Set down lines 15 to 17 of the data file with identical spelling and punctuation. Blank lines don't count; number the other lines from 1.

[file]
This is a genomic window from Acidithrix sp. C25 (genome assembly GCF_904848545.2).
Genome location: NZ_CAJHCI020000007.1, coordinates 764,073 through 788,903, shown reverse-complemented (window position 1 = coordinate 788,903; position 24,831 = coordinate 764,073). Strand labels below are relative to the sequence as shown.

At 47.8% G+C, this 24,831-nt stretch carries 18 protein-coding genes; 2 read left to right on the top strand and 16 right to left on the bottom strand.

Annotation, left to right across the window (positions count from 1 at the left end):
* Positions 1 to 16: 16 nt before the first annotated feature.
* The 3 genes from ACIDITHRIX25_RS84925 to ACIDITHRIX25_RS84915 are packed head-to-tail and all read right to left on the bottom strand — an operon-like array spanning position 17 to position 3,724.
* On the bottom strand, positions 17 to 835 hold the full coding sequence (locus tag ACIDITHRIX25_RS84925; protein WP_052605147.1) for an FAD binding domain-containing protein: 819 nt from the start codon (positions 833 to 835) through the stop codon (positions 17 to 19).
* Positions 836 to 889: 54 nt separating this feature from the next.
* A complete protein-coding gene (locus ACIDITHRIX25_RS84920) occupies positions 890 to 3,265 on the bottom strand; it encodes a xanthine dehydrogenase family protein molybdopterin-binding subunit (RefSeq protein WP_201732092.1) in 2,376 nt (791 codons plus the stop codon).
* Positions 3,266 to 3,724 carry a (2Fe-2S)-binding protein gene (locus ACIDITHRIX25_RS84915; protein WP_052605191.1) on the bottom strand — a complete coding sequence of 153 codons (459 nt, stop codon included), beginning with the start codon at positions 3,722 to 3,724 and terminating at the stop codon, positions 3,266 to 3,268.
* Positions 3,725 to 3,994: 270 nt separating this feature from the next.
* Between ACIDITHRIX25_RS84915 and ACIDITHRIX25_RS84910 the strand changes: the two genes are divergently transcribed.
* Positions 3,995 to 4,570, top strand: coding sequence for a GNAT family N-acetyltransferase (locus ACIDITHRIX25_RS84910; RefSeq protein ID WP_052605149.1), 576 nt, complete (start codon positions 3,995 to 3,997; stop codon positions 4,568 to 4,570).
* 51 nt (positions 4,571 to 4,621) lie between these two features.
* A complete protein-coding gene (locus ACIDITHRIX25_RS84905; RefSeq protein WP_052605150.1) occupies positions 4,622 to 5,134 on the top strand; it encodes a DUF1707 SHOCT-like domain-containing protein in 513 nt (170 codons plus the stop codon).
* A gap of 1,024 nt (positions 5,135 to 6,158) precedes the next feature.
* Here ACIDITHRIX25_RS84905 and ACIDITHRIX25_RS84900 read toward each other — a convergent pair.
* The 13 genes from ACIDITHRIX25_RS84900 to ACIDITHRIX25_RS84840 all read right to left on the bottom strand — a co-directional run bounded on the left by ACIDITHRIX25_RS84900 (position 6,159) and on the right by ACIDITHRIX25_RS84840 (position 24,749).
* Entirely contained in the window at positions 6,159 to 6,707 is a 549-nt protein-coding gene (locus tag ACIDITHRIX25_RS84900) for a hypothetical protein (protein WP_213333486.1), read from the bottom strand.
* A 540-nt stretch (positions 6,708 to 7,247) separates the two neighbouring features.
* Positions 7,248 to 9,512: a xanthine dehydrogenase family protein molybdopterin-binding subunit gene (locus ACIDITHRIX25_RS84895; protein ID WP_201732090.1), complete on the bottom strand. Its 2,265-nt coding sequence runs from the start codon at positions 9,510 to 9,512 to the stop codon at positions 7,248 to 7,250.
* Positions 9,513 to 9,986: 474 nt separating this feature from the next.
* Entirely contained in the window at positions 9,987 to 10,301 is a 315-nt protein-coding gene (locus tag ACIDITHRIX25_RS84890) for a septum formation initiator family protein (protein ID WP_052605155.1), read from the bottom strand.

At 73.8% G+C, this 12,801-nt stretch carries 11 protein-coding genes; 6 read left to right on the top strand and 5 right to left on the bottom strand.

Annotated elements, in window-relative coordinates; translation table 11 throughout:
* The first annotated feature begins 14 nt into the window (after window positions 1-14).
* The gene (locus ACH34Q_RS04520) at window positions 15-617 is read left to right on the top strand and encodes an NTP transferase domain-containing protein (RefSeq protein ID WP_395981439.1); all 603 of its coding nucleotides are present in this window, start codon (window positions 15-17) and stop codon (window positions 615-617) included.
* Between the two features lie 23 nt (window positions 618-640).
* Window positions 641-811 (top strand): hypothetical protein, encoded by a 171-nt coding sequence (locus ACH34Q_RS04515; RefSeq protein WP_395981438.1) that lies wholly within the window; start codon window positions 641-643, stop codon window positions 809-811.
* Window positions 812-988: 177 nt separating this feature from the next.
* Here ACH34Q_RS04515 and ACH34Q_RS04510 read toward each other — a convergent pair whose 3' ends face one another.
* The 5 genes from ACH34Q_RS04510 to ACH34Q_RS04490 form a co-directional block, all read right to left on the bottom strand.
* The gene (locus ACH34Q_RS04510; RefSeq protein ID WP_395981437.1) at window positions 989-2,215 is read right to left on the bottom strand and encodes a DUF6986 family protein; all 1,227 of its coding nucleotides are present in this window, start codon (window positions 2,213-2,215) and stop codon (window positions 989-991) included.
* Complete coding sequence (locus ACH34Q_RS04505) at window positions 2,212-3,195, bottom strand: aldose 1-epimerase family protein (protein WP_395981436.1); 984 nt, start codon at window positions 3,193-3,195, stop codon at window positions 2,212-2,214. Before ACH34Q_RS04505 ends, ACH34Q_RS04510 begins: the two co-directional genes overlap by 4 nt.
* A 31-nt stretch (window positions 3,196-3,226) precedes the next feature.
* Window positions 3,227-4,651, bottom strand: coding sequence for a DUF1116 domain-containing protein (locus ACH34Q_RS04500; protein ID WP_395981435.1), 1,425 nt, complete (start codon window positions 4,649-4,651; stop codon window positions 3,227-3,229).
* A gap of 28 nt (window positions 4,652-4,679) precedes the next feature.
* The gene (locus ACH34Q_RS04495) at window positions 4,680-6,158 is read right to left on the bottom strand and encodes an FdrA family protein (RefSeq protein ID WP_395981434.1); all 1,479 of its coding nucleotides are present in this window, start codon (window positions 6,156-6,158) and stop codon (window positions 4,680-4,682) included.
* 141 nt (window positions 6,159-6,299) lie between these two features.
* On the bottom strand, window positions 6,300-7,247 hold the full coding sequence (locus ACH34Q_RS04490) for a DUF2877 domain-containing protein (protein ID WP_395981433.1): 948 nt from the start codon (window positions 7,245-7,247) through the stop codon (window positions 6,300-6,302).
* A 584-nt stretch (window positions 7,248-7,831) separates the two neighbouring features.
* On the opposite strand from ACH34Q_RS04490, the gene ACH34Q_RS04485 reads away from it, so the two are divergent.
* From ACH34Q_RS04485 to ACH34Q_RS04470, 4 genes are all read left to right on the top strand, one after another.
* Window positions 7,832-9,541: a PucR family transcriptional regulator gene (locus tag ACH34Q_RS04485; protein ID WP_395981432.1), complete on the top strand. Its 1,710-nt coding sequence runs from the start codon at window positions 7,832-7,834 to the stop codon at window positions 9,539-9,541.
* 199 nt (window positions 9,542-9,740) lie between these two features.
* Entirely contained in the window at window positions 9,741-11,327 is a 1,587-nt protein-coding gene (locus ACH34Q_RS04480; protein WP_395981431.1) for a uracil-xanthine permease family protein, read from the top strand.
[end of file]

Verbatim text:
* A complete protein-coding gene (locus ACIDITHRIX25_RS84905; RefSeq protein WP_052605150.1) occupies positions 4,622 to 5,134 on the top strand; it encodes a DUF1707 SHOCT-like domain-containing protein in 513 nt (170 codons plus the stop codon).
* A gap of 1,024 nt (positions 5,135 to 6,158) precedes the next feature.
* Here ACIDITHRIX25_RS84905 and ACIDITHRIX25_RS84900 read toward each other — a convergent pair.